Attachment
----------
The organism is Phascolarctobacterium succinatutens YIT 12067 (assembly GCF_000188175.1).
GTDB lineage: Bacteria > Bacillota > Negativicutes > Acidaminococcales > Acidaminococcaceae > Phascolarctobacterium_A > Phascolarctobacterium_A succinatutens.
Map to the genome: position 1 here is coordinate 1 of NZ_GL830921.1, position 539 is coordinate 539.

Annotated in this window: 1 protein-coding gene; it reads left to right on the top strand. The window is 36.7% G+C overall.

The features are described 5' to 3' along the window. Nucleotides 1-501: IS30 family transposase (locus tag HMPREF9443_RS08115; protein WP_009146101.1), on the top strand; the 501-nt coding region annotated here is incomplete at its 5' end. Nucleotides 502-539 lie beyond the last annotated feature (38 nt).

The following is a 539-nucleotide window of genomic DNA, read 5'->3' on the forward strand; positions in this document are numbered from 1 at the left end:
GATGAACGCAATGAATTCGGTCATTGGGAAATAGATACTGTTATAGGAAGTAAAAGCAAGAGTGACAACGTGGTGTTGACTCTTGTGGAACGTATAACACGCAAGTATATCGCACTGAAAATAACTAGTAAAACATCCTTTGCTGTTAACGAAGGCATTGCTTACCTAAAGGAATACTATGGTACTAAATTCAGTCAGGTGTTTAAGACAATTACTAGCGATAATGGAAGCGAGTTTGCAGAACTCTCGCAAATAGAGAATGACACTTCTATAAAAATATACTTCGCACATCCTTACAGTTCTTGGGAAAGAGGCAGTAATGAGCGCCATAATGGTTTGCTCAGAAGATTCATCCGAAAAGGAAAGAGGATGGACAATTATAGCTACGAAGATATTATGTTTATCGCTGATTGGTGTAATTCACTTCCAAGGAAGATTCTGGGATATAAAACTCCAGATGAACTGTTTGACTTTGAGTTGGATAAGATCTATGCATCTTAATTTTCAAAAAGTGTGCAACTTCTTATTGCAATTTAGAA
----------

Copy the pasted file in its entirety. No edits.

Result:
The organism is Phascolarctobacterium succinatutens YIT 12067 (assembly GCF_000188175.1).
GTDB lineage: Bacteria > Bacillota > Negativicutes > Acidaminococcales > Acidaminococcaceae > Phascolarctobacterium_A > Phascolarctobacterium_A succinatutens.
Map to the genome: position 1 here is coordinate 1 of NZ_GL830921.1, position 539 is coordinate 539.

Annotated in this window: 1 protein-coding gene; it reads left to right on the top strand. The window is 36.7% G+C overall.

The features are described 5' to 3' along the window. Nucleotides 1-501: IS30 family transposase (locus tag HMPREF9443_RS08115; protein WP_009146101.1), on the top strand; the 501-nt coding region annotated here is incomplete at its 5' end. Nucleotides 502-539 lie beyond the last annotated feature (38 nt).

The following is a 539-nucleotide window of genomic DNA, read 5'->3' on the forward strand; positions in this document are numbered from 1 at the left end:
GATGAACGCAATGAATTCGGTCATTGGGAAATAGATACTGTTATAGGAAGTAAAAGCAAGAGTGACAACGTGGTGTTGACTCTTGTGGAACGTATAACACGCAAGTATATCGCACTGAAAATAACTAGTAAAACATCCTTTGCTGTTAACGAAGGCATTGCTTACCTAAAGGAATACTATGGTACTAAATTCAGTCAGGTGTTTAAGACAATTACTAGCGATAATGGAAGCGAGTTTGCAGAACTCTCGCAAATAGAGAATGACACTTCTATAAAAATATACTTCGCACATCCTTACAGTTCTTGGGAAAGAGGCAGTAATGAGCGCCATAATGGTTTGCTCAGAAGATTCATCCGAAAAGGAAAGAGGATGGACAATTATAGCTACGAAGATATTATGTTTATCGCTGATTGGTGTAATTCACTTCCAAGGAAGATTCTGGGATATAAAACTCCAGATGAACTGTTTGACTTTGAGTTGGATAAGATCTATGCATCTTAATTTTCAAAAAGTGTGCAACTTCTTATTGCAATTTAGAA